By Dr Simon Mitchell
Note: Dive New Zealand’s full interview with Robert Hewitt appears in the April/May 2006 issue 93
Mr Hewitt’s survival over 75 hours of immersion in 16 degree water was a truly extraordinary feat. Here, we will briefly review the physiological and psychological problems he had to overcome.
If we exclude drowning because of poor water skills (which was clearly not an issue in Mr Hewitt’s case), perhaps the greatest peril for the victim of prolonged immersion is hypothermia. Water conducts heat away from the body more than 20 times as fast as air and, in the unprotected victim in cold water, this is more likely to cause early death than any other cause. There is no doubt that survival would have been impossible without the protection of a wetsuit in the 16oC water. Even with a wetsuit, there would be a significant temperature drop to dangerous levels over such a period of immersion. Mr Hewitt reported feeling delirious and disorientated toward the end of his third day in the water. This is consistent with a core body temperature drop to 32 â 33oC (down from the normal 37oC). A further loss of 2 or 3 degrees would have resulted in unconsciousness and drowning. This would probably have happened quickly because Mr Hewitt actually removed his wetsuit top in his confused state.
Assuming the victim has nothing to drink (as was the case with Mr Hewitt), a second major problem with such a prolonged immersion is dehydration. There are many stories of longer survival without water, in non-immersed situations, but when immersed in water, aspects of your normal physiology actually work against you. The cold (which causes constriction of blood vessels in the limbs) and the loss of a gravity effect (which normally causes blood to pool in the legs) mean that the majority of the blood volume is ‘squeezed’ into the ‘central’ circulation. One means by which the body regulates its water balance is by sensing a stretch of central blood vessels and the heart chambers. With all this blood shifting into the central circulation, these stretch reflexes would have been activated, effectively telling the brain that the body has an ‘excess’ of fluid in the blood vessels. This results in the brain providing less stimulus to the kidneys to conserve water and more urine is produced, and it explains why you always want to pee during a dive! It follows that the victim of immersion dehydrates faster than someone who simply does not have access to drinking water.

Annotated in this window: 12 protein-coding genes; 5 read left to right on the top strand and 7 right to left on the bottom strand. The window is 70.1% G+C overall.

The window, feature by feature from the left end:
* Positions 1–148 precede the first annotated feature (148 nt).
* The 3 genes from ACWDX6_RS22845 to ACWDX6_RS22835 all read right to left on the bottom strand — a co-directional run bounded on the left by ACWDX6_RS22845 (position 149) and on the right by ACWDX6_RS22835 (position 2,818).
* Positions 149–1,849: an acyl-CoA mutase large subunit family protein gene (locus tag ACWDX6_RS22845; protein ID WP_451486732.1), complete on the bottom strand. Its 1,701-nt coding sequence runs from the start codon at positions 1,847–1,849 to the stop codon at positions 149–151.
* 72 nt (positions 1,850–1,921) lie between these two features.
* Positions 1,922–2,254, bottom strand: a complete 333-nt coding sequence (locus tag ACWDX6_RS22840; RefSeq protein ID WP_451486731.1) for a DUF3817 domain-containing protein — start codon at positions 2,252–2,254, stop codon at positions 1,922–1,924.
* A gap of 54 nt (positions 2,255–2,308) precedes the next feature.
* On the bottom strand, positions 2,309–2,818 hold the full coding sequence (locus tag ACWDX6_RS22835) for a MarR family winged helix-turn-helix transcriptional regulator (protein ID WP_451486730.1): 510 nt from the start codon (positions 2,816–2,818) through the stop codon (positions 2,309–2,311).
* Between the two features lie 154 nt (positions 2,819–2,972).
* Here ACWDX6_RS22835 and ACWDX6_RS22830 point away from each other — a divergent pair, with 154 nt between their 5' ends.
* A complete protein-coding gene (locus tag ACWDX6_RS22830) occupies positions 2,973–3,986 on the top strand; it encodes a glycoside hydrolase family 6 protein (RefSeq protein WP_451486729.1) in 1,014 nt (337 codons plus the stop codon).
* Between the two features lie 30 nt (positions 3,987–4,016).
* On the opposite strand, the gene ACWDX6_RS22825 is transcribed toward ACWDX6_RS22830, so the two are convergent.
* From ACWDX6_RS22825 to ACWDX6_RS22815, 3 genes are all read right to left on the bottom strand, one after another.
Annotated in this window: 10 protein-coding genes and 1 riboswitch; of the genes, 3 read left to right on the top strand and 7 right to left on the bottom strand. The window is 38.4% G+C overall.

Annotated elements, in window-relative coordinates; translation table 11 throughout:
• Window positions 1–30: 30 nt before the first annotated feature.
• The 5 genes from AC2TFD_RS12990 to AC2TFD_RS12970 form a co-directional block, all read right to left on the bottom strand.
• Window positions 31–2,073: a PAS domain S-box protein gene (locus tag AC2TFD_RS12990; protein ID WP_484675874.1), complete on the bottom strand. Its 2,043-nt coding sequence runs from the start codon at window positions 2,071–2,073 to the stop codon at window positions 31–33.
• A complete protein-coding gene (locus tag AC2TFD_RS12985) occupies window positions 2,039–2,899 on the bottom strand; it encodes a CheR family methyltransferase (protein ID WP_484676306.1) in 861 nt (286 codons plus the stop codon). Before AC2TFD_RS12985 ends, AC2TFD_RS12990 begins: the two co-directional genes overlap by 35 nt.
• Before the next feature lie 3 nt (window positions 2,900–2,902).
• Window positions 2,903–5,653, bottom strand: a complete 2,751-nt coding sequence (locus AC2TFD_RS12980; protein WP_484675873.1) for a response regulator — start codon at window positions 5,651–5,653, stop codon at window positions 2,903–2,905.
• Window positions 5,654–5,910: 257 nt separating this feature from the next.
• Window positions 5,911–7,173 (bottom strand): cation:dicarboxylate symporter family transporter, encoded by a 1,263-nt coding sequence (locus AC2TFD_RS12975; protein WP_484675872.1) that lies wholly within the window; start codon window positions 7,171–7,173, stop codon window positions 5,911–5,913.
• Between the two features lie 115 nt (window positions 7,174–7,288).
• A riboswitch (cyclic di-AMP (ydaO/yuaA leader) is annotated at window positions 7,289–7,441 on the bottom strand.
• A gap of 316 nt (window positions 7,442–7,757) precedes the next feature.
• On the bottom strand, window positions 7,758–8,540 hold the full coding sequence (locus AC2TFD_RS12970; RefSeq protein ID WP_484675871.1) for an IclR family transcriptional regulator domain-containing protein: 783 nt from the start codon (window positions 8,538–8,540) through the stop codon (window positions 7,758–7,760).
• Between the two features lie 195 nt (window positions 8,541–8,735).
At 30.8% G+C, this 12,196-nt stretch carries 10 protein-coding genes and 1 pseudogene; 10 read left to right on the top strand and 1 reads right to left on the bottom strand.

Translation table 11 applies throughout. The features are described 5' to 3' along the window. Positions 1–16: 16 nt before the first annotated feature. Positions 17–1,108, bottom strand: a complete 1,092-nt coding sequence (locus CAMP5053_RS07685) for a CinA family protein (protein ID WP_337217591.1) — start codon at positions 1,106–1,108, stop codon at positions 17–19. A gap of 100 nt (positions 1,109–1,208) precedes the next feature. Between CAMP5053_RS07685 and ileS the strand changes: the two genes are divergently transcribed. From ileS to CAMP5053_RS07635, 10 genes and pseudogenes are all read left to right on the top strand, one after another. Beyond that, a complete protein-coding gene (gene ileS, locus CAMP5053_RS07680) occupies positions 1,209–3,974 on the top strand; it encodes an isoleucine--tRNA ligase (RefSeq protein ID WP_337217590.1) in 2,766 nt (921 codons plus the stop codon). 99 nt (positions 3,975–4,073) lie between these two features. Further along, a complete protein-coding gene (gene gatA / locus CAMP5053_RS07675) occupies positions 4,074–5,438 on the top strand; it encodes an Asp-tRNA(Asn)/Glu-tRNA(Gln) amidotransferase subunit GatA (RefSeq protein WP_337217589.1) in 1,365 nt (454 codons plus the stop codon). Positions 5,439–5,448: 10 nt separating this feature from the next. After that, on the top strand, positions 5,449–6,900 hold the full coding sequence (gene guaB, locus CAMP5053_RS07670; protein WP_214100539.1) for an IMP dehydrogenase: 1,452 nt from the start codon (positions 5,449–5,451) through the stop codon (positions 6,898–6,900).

In regards to dehydration, Mr Hewitt probably helped himself by eating the crayfish he had caught earlier in his dive. This would have supplied him with a small amount of water. I understand he also attempted to catch rainwater in his mouth. Anything would have helped. Finally, possibly as a result of his Navy training, he did not make the classic error of drinking sea water. The problem with this is that sea water contains salt at a very high concentration.
The body actively defends the amount of salt it carries, so any excess salt has to be excreted by the kidneys. This would be fine if our kidneys were able to produce a very concentrated salty urine, because we would just drink the salt water and excrete the salt while retaining the water. Unfortunately however, our kidneys are not very good at concentrating salt in the urine, and so in order to excrete the salt ingested with sea water, we actually have to add water from our own body reserves to produce urine dilute enough for our kidneys to handle. The net result is that by drinking sea water we potentially lose more water than we gain!
A related issue is the potential for collapse and death in a dehydrated immersion victim who is rescued from the water incorrectly. Because an immersion victim becomes progressively dehydrated by the mechanisms described above, they are very prone to developing catastrophically low blood pressure and cardiac arrest if gravity is suddenly reapplied and large amounts of blood suddenly redistribute to the legs. This can occur if the victim is pulled from the water by their shoulders in the upright position. Luckily, Mr Hewitt was rescued by his professional Naval colleagues who recognized this possibility and rescued him in the horizontal position.
Other important issues over such a long immersion include exhaustion and psychological problems. Shipwreck survivor stories include tales of others who simply became exhausted and more or less ‘allowed’ themselves to drown. To a degree, Mr Hewitt would have been protected by his own fitness and the buoyancy of his wetsuit, but he must have been well and truly exhausted by the time of his rescue. Finally, we can only speculate at the psychological battles one must fight when drifting at sea for days with no prospect of certain rescue. That is an issue best addressed by Mr Hewitt himself.
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